I'm going to start by saying that I do not consider myself and expert on this subject, but I'm going to write about how I have adapted my methods to deal with the "linear workflow" thing in my day-to-day work.
If you have never heard the term "linear workflow" then you must have been really busy doing something else for the past year, because it has been discussed over and over in forums and blogs. I've done a lot of reading and managed to confuse my thinking on numerous occasions, but lately it all seems to be falling into place and I feel like some kind of born again "linear workflow" convert. And like most new converts, I feel compelled to spread the word.
First off, some background reading that you may find interesting:
- 3dLight - Andrew Wiedenhammer intros linear workflow
- 3dLight - The full story
- Rob Nederhorst discusses linear workflow and gamma
- CGTalk thread - "Gamma correction - do you care?"
- Floze Light and Shade tutorial (look at "a note on color space")
- mymentalray wiki - gamma
- Bill Spitzak - Digital Domain - linear v sRgb
Even though each of these links provides expert advice, I still found it confusing. I understand math quite well and I followed the logic as I read it, but 5 minutes after I stopped I was confused again. I think that much of this problem comes from the fact that I have been rendering and compositing CG stuff for a long while and I have become set in my ways. Master Zap wrote this on the CGTalk thread that I linked to above
If you render on a "standard" computer monitor (i.e. an sRGB monitor which has a practical gamma of 2.2 on average) with no regard to gamma anywhere in your workflow (i.e. pretending the monitor has gamma=1, like unfortunately most software defaults to), then when you think you are making something twice as bright, you are actually making it almost 5 times as bright.
This makes even the most trivial math turn out completely wrong. Basically, your renders come out as if 2 + 2 = 10
This is why highlights blow out unrealistically, why reflections look wrong, why you can't seem to be able to use physically correct lights with a quadratic falloff, and why you have to save everything in comp with a bunch of horrendous dirty tricks like "screening" your speculars back on (Yuk!).
That last bit about the highlights and reflections sounds so familiar to the way I used to work, but like many of us I had adapted to that mathematically incorrect color space. I would add ambient or diffuse only lights to brighten up the dark areas. I'd use lights with no decay because they seemed to give me the most control over illumination without blowing out. I would carefully adjust reflectivity settings in my blinn shaders to get them to look balanced against the specular highlights. And in post I would often add some contrast with the curves filter in a nice familiar "S" shape. If I look back at those renderings I still think they look ok.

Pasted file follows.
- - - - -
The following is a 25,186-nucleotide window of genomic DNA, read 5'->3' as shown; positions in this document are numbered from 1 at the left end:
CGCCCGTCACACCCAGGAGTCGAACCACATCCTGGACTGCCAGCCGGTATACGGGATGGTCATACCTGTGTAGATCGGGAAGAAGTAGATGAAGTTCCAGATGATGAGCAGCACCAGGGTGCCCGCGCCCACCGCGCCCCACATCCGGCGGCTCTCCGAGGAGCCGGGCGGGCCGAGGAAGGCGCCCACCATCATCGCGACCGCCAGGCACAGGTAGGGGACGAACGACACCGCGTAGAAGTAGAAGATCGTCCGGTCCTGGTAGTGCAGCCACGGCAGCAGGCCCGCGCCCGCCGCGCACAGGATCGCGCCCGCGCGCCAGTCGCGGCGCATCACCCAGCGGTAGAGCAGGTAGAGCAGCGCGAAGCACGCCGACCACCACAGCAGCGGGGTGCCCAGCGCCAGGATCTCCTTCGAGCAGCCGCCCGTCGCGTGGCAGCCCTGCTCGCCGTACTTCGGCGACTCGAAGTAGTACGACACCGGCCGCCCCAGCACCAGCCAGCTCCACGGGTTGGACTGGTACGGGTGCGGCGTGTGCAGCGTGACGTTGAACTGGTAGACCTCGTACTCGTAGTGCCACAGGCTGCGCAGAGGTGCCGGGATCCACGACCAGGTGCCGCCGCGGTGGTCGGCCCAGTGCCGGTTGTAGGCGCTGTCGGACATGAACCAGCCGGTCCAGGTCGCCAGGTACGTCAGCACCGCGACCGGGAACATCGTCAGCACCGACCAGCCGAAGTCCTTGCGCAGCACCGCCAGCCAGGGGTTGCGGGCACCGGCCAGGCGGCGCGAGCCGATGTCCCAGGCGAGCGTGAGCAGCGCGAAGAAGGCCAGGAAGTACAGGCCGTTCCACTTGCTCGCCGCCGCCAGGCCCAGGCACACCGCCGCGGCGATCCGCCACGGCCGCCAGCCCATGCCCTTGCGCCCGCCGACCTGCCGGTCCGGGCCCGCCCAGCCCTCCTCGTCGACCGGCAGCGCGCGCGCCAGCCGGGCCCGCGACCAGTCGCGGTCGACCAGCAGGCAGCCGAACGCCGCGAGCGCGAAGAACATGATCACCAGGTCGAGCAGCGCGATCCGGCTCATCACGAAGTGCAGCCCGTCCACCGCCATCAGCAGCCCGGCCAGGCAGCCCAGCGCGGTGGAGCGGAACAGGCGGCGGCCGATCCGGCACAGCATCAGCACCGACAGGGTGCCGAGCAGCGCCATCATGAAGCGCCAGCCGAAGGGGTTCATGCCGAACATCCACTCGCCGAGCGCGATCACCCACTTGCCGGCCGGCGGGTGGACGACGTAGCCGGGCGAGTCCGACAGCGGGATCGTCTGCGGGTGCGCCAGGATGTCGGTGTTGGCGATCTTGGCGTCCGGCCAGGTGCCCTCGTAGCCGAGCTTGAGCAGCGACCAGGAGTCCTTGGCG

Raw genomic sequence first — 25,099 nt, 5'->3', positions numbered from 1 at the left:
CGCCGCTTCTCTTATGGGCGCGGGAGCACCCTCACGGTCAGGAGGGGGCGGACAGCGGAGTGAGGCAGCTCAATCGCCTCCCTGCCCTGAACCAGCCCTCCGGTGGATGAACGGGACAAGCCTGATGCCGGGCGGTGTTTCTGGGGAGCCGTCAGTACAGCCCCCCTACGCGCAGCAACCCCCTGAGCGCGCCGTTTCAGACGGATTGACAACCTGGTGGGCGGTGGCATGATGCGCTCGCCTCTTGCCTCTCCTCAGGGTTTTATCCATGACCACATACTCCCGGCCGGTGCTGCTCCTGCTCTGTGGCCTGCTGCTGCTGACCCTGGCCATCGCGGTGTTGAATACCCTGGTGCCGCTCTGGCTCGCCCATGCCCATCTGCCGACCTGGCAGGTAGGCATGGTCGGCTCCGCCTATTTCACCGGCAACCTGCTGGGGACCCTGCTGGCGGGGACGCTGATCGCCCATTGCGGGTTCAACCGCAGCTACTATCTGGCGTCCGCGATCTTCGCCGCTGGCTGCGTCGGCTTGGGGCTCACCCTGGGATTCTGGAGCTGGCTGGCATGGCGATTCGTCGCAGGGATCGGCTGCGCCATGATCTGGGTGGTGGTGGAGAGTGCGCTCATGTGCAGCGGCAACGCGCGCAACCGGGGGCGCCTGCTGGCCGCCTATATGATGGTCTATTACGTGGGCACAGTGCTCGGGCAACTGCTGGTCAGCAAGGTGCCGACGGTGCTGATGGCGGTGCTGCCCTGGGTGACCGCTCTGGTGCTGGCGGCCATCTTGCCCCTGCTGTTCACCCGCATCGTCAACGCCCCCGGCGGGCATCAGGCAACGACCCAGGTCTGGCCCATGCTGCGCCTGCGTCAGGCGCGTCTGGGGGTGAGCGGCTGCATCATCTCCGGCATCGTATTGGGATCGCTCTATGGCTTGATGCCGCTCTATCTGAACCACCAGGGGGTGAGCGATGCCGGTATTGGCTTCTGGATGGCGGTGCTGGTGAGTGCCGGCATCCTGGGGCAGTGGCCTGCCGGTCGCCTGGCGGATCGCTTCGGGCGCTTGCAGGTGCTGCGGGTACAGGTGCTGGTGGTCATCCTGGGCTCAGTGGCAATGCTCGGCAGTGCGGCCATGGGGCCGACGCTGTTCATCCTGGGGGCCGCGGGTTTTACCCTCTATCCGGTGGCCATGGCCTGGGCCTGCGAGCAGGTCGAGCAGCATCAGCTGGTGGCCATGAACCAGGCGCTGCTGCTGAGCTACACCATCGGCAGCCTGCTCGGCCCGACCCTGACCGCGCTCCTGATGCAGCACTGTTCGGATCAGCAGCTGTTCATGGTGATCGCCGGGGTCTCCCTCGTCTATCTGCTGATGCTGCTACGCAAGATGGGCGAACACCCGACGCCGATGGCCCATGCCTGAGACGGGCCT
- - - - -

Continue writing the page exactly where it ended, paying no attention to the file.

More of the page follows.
One of the things I always say to myself is "it doesn't have to be right; it just has to look right" and I have not changed my opinion on that. However I have learned that by understanding the underlying mysteries of the "linear workflow" and "gamma" I can achieve superior results with less effort.
Ok. Enough history. As it turns out, when I distilled all that information into just the parts I actually needed to know everything became really simple. So here is my non-expert take on the issue.
What we see on a monitor is almost always the sRGB color space. What comes out of the maya or mentalray by default is a linear color space. When you display the linear color space on an sRGB display the darker parts look too dark. Instead of compensating for this by adding more lights a better solution is to apply a gamma correction to the output of the renderer to convert the colorspace to sRGB.
That's it. Technically I'm not being totally accurate with this, but it doesn't matter, its close enough. And when I said "That's it" I was kind of fibbing. There are some other things you need to know, but they make more sense if you accept that simple idea. I will now explain how I adjusted my workflow to fit.
gamma = 2.2
I use the mia_exposure_photographic as a lens shader with it's gamma set to 2.2
(If you read Floze's tutorial you will see that he approaches this slightly differently. I will not go into it here, but its worth a mention. Both methods are correct. The end result is the same as long as you understand what you are doing.)
gamma = 0.455
If I set my output gamma to 2.2 then I need to degamma my input fileTexture colors so that the gamma is not applied twice. This is because file textures created in photoshop (or almost any other program or camera) are already in the sRGB color space. A gamma of 0.455 is the inverse of 2.2